A half-decade into the 21st century, there's simply no logical reason why anyone anywhere should be talking about a former child star whose career peaked during the Nixon administration.
Having said that, we need to talk about Christopher Knight -- that's Peter Brady, the goofy middle son on "The Brady Bunch," now the Hot Boy of reality TV.
On VH1's "The Surreal Life," which features celebrity has-beens desperate to resuscitate their dormant careers, Knight has emerged as a most unlikely sex symbol. Since the first episode last month when he appeared shirtless, revealing a surprisingly buff bod complete with six-pack abs (OK, so he might have been flexing just a bit), Knight has been the subject of feverish Internet chat room crushes -- by women and men.
In fact, Knight is drawing even more attention than fellow "Surreal" housemate Marcus Schenkenberg, a professional torso, or as he prefers to describe himself "the first male supermodel." Clearly, the years have been good to Knight. At 47, he's toned, handsome, and looks like a grown-up version of the toothy kid who once walked around saying "pork chops and applesauce" and pretending to be Humphrey Bogart on a "Brady" episode.
He's also the most sane member on this fourth installment of "The Surreal Life," which includes Jane Wiedlin of the Go-Go's, Verne "Mini-Me" Troyer, rapper Da Brat, former wrestler Joanie "Chyna" Laurer, and Adrianne Curry, the winner of the first "America's Next Top Model." Of course, that isn't saying much on a show where a very inebriated, very naked Troyer mistook a corner of the workout room for a urinal.
As his other housemates, especially Curry and Laurer, make drunken fools of themselves each week, Knight is always counseling everyone that it's OK if they don't want to "perform" for the cameras. On the show, Knight just seems to go about his business, and as the oldest member of the household, he's become the de facto dad.
For everyone, that is, except Curry. The 22-year-old has developed a huge crush on Knight, leading her to do such embarrassing things as performing a pole dance for him at a seedy strip club. (Then again, it must have worked, since the two have been dating since the show finished taping last November. Don't be surprised if VH1 squeezes another show out of this, a la Flavor Flav and Brigitte Nielsen on "Strange Love.")
Among the castmates, Knight is farthest removed from the height of his fame, which pretty much eclipsed after "The Brady Bunch," which ran for five seasons, was canceled in 1974. After several misbegotten "Brady" variety shows and maudlin reunion movies, Knight retreated into the obscurity of normal life. Twice divorced, he has mainly worked in the high-tech industry.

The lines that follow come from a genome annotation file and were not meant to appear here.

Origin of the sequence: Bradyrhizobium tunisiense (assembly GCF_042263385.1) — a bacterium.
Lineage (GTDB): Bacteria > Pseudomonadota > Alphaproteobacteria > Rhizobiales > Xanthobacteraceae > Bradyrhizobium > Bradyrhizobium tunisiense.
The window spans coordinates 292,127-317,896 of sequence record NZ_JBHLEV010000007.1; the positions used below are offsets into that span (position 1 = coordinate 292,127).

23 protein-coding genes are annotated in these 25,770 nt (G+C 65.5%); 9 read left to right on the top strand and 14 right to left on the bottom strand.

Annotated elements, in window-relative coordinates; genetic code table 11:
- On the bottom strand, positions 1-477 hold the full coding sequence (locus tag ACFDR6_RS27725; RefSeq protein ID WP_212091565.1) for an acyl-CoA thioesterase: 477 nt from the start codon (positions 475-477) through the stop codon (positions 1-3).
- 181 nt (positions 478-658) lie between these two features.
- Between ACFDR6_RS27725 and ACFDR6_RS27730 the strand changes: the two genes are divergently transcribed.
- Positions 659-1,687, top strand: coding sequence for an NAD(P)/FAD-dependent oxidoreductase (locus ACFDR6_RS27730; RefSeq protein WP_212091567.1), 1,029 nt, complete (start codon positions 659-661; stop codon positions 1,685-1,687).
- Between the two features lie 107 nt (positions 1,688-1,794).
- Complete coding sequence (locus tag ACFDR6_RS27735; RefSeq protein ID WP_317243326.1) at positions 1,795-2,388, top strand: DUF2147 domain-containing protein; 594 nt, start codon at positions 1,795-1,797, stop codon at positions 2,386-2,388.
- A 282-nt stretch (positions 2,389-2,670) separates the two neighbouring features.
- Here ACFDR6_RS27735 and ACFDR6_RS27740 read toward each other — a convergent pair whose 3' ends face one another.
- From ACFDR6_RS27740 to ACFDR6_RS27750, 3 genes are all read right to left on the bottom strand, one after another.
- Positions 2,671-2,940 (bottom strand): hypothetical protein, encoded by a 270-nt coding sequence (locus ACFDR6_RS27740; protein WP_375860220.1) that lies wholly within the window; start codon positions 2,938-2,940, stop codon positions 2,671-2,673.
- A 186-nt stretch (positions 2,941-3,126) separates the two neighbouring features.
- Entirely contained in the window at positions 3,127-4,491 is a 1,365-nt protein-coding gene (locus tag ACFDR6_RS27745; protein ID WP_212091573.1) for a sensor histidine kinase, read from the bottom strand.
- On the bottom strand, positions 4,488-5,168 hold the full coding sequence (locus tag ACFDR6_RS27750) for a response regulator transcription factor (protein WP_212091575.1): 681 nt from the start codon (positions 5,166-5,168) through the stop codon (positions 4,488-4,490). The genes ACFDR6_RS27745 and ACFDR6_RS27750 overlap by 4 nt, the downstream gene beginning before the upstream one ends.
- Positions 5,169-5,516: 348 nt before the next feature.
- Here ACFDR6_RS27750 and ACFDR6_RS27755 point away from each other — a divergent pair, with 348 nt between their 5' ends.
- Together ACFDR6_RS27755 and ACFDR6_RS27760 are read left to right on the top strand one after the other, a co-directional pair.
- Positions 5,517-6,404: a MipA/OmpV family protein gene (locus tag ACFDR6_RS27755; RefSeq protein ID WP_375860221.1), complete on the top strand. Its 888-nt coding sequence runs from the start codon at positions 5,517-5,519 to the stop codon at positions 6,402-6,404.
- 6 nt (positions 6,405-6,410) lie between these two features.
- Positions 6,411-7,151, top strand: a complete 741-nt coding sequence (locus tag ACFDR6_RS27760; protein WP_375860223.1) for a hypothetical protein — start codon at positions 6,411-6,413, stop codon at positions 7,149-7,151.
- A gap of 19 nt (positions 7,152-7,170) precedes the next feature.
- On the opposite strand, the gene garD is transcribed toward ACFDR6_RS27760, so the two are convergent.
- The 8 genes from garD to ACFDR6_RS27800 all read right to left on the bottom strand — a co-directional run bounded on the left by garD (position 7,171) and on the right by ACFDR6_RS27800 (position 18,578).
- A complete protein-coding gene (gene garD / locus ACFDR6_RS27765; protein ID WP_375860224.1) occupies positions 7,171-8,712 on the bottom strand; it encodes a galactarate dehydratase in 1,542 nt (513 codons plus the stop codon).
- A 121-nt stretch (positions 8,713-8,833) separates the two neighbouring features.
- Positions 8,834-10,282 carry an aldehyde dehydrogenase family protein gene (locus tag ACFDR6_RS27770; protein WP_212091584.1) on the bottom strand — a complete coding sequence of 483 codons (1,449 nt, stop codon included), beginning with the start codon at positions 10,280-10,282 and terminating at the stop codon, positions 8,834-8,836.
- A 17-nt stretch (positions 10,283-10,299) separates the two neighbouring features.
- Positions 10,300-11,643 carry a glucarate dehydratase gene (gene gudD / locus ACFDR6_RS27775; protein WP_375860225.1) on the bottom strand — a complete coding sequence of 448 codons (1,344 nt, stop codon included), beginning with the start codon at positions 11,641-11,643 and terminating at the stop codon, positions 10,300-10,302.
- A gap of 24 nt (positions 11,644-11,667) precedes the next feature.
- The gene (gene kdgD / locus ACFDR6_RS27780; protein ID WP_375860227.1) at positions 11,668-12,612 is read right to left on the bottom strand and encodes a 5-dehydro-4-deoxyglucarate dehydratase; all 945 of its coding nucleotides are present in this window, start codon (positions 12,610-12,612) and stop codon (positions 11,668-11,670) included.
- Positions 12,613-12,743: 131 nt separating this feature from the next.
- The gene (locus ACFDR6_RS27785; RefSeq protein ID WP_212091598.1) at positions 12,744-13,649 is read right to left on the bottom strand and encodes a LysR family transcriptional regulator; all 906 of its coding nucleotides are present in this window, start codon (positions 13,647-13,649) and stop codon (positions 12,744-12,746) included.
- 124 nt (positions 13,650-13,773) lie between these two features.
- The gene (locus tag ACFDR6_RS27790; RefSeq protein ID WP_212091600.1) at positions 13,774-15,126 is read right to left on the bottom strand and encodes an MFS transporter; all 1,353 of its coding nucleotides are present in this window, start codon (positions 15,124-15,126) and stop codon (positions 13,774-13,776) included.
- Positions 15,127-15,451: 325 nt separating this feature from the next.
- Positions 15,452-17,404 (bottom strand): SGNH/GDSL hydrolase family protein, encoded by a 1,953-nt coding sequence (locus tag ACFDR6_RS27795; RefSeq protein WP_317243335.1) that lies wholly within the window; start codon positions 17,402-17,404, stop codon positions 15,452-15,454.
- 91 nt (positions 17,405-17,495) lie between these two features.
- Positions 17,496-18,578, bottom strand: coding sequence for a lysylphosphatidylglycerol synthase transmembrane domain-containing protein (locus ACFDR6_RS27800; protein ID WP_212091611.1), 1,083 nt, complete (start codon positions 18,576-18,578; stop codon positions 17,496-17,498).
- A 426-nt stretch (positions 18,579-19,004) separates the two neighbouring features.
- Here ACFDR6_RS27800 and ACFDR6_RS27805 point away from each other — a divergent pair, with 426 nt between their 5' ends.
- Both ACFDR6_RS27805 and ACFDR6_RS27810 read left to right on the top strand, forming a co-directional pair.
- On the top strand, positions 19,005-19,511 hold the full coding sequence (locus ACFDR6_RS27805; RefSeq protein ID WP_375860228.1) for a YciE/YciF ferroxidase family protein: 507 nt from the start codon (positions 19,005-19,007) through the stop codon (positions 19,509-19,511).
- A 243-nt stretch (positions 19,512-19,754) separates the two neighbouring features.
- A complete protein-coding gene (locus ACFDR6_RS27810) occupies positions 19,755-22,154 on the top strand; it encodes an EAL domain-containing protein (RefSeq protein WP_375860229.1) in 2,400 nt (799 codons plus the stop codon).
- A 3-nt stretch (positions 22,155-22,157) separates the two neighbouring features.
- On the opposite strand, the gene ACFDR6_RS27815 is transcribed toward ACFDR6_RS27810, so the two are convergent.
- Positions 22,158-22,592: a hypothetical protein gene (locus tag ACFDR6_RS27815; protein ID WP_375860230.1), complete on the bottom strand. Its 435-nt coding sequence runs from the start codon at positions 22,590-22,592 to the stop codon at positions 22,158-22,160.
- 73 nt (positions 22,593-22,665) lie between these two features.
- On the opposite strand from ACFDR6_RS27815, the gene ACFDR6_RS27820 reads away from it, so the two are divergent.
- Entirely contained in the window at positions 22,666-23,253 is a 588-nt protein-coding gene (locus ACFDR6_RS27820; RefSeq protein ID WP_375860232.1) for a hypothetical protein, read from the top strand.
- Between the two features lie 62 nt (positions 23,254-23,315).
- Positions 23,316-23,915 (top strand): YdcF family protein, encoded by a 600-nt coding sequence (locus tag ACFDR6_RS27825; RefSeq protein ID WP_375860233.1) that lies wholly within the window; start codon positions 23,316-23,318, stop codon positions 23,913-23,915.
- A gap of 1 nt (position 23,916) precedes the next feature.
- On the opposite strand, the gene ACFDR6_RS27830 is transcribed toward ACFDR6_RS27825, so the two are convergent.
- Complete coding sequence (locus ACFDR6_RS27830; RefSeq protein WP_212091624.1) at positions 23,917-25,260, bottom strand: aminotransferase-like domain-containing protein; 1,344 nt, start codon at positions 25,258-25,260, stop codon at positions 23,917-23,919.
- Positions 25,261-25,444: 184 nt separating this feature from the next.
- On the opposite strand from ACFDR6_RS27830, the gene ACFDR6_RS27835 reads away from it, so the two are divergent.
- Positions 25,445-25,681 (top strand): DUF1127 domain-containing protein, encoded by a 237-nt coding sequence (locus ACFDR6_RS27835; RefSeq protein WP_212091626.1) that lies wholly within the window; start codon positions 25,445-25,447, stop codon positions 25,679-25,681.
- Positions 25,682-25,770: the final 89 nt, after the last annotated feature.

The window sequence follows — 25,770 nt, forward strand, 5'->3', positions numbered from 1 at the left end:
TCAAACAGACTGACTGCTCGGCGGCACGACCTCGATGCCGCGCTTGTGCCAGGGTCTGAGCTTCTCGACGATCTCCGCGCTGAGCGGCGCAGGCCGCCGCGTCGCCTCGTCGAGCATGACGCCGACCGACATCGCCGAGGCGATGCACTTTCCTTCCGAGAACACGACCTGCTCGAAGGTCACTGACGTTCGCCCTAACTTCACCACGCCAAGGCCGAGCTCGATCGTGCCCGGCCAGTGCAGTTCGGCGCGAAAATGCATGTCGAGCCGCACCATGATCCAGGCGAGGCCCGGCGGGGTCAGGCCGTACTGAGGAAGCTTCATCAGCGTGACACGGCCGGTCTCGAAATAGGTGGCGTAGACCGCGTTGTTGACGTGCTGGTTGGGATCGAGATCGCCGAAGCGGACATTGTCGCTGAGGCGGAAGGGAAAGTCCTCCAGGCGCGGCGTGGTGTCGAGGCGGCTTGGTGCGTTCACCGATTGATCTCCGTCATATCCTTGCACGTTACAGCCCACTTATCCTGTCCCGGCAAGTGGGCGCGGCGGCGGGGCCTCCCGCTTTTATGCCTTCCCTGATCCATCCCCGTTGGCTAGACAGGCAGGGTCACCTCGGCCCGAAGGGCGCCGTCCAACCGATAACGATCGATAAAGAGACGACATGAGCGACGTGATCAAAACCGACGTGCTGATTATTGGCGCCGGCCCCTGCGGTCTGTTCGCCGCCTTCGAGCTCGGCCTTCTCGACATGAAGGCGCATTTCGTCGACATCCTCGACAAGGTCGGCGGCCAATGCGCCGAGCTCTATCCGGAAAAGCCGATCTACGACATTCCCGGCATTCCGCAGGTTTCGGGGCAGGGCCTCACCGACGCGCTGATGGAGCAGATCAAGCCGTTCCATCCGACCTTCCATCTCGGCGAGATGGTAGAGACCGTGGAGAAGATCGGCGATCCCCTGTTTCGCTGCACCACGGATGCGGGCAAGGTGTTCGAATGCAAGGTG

Now Knight is back in the spotlight, and unlike so many other former child stars, he didn't have to get arrested to do it.
His defined physique aside, his normalcy is also a big part of Knight's appeal. At a time when Michael Jackson, whose career took off a few months after we first met the Bradys, is facing child molestation charges, Knight is neither a mess nor a tragedy. We're far more accustomed to child stars becoming troubled adults, overwhelmed by fame, then betrayed by its fickle nature. If Knight has wrestled with such issues and professional disappointments, the strain certainly doesn't show. Neither broken nor bitter, he seems to approach "The Surreal Life" more as a lark than as a means to reignite his acting career.
In his 1992 memoir, "Growing Up Brady," Barry Williams, who played eldest son Greg, recalled Knight's don't-care attitude regarding his curly mop of hair while they were shooting the series. Wrote Williams, "I used to bust Chris about that a lot, but I think deep down I really envied his comfortable self-image." Knight still seems to possess that enviable insouciance, which is even more attractive than him without his shirt. (Some chat-room denizens may disagree.)
As an original "Brady Bunch" fan -- I first discovered the sitcom during its initial run, not in its eternal syndication afterlife -- I've always had a soft spot in my heart for that show. For all its milquetoast story lines, here was a series that dealt with blended families, and did more to help us understand the cultural and familial ramifications of birth order than any well-funded study.
Through its canned laughter "The Brady Bunch" always tried to impart gentle life lessons, and to a certain extent, that's exactly what Knight is still doing on "The Surreal Life." He's thwarting the convention that to be a reality TV star one has to become a camera-hogging jerk. And at the same time, he's quietly teaching us something about making peace with the past, and getting older with grace, humor, and killer abs.
RenÃ©e Graham's Life in the Pop Lane column appears on Tuesdays. She can be reached at email@example.com.